GDC Europe 09: Finnish studio's boss details the 'key pillars' for originality

Remedy offers tips for making successful IP

In the first major keynote at GDC Europe today, Remedy MD Matias Myllyrinne told the audience how to avoid ‘me too’ games and create original concepts.

Although he admitted he was ‘summarising and painting with a broad brush’, key to the studio’s thinking is making conscious decisions to stand out from the crowd when building games like Max Payne and upcoming 360 title Alan Wake.

"Games are sold with a features list including 18 weapons, and three multiplayer maps – it’s so generic, it tells you nothing. It’s just a check box. It doesn’t make any sense," he said.

Referring back to Remedy’s founding and management, he urged the audience to think harder about every aspect of their concept – right down to its name.

Talking about the generic names of games, he said there are cliched words that are often thrown into a project name "such as ‘war’, ‘race’, ‘star’, plus a sequel number, and some other unpronounceable word". He cited the (admittedly dreadful sounding, if fictional) ‘Race of War 2: The Wrath of Cthulu’ as an example of a product that isn’t real but could well be.

Specifically, Remedy and Myllyrinne’s ‘key pillars’ for IP creation are:

1. Strong Lead Character

"Having a strong lead character as the lead of the game and the name of the title is the Remedy way," he said. "We want to be promoting the brand and character at the same time," he added, making comparison between the memorable character of James Bond versus Mission: Impossible’s Ethan Hunt.

This ‘character-centric branding’ is important, said Myllyrinne, because "[characters[ are sticky, they have relationships with people, they can grow old; people like that."

In Remedy’s Max Payne and Alan wake the studio "wanted something that would have legs and evolve for a longer period of time".

2. Third Person perspective

This followed on from emphasising characters. All Remedy’s titles are third-person. This is better than first-person because "it’s not an empty vessel, the character’s on screen a lot of the time and you see him a lot of the time."

3. Mainstream Approachability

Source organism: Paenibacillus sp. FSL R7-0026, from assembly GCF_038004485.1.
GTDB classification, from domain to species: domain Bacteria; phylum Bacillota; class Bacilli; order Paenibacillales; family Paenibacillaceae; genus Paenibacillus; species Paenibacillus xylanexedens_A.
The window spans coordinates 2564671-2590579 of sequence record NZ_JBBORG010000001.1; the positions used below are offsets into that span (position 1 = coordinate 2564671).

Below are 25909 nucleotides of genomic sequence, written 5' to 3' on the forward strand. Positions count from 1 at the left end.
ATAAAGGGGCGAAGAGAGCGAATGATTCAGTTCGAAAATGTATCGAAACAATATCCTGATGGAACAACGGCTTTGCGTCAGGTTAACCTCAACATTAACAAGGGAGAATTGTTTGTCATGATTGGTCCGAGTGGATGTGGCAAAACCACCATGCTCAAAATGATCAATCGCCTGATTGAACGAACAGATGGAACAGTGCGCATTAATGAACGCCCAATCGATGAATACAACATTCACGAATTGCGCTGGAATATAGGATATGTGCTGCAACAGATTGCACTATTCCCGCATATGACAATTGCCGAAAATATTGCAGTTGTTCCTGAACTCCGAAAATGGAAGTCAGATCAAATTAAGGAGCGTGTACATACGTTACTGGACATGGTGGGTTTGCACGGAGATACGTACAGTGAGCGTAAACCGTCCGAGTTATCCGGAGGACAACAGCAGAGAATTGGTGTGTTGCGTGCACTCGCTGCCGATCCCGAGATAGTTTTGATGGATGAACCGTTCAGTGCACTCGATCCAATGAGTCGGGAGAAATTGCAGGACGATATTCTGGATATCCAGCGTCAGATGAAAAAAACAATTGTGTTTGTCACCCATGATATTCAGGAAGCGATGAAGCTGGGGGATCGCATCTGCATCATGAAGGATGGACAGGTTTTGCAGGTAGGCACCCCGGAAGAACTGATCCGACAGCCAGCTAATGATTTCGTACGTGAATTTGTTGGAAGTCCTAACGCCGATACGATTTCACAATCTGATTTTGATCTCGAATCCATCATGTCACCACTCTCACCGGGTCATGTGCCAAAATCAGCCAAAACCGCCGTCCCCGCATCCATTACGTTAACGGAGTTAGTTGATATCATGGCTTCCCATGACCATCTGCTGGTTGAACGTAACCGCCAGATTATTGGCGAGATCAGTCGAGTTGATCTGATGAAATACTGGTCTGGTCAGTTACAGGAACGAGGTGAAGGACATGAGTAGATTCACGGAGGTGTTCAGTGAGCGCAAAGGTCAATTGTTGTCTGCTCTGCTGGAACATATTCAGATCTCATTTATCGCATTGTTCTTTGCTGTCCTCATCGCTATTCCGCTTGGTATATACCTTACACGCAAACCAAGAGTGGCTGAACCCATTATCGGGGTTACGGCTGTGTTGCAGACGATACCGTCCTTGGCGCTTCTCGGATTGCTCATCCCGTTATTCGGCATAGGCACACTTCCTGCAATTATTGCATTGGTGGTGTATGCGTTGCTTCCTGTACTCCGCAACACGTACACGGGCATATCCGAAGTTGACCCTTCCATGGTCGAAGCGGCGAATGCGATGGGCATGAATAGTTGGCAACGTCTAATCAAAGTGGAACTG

In order to reach a wide enough number of players, developers should focus on mainstream appeal, said Myllyrinne.

"Games are usually too difficult so we have an automatic difficulty setting – the game eases up if you aren’t doing so well. it gives you a sweet spot where you are challenged, but not too much," he said.

Remedy also like to strip away UI to make a game more approachable.

Myllyrinne continued: "Approachable means a few things as well. We try to avoid niche and limited markets. We take something in the popular consciousness and try something that hasn’t been done in games before. One litmus test is ‘Can i pitch it to someone who is our age or slightly older, and doesn’t play games? Do they get it?’"

He added that the games industry all too easily goes for the safe option when it comes to finding an audience.

"There are many games popular amongst the current base of gamers that don’t really appeal to anyone else," said Myllyrinne, pointing to gaming cliches like WW2, sci-fi settings or busty blood thirsty women. "They have their appeal, but it limits your market to where you can go."

4. Cinematics

This is not just about a ‘movie-like presentation’ he said: "This has a lot to do with narrative presentation, things like foreshadowing and drama."

But don’t confuse cinematics with real-world credibility he said, referencing the trouble the team had working on Max Payne weapons: the real thing seemed to small and weak when the team bought replica sub-machine guns for mocap sessions. Testers and the production team weren’t happy until they had "made the in-game weapons 150 per cent bigger because it felt right".

"It’s about perception – it’s not about what it is."

5. Real World Believability

Remedy takes inspiration from real world environments which it then emphasises and exaggerates.

"We wanted to have, for Max Payne, a New York that feels like it is constantly two o’ clock in the morning – dark, bleak and the underside of a dark city," said Myllyrinne.

It ties back to using cinematics, and is evidence of using environments to create atmosphere, he said, pointing out that Alan Wake takes inspiration from Twin Peaks, Northern Exposure, even Gilmore Girls, to take idyllic small town locations.

He also had other points that Remedy uses for its IP (specifically ‘Story depth and atmosphere’ and ‘Action’), yet although they are "key to any new IP" these points were "difficult to talk about and put into powerpoint slides" admitted Myllyrinne, suggesting that they were instinctual elements underpinned by the other points above.

He said: "Story and mood are important parts of a Remedy game. We build a deeper story and stronger atmosphere than in an average action shooter movie."

Ultimately, he said Remedy flourished given its broader thinking, its commitment to its team, and dogged pursuit of thinking in wider entertainment terms.

He said: "There are game developers that view themselves differently – we view Remedy as an entertainment company. We don’t think of ourselves as a software company or even a game company."

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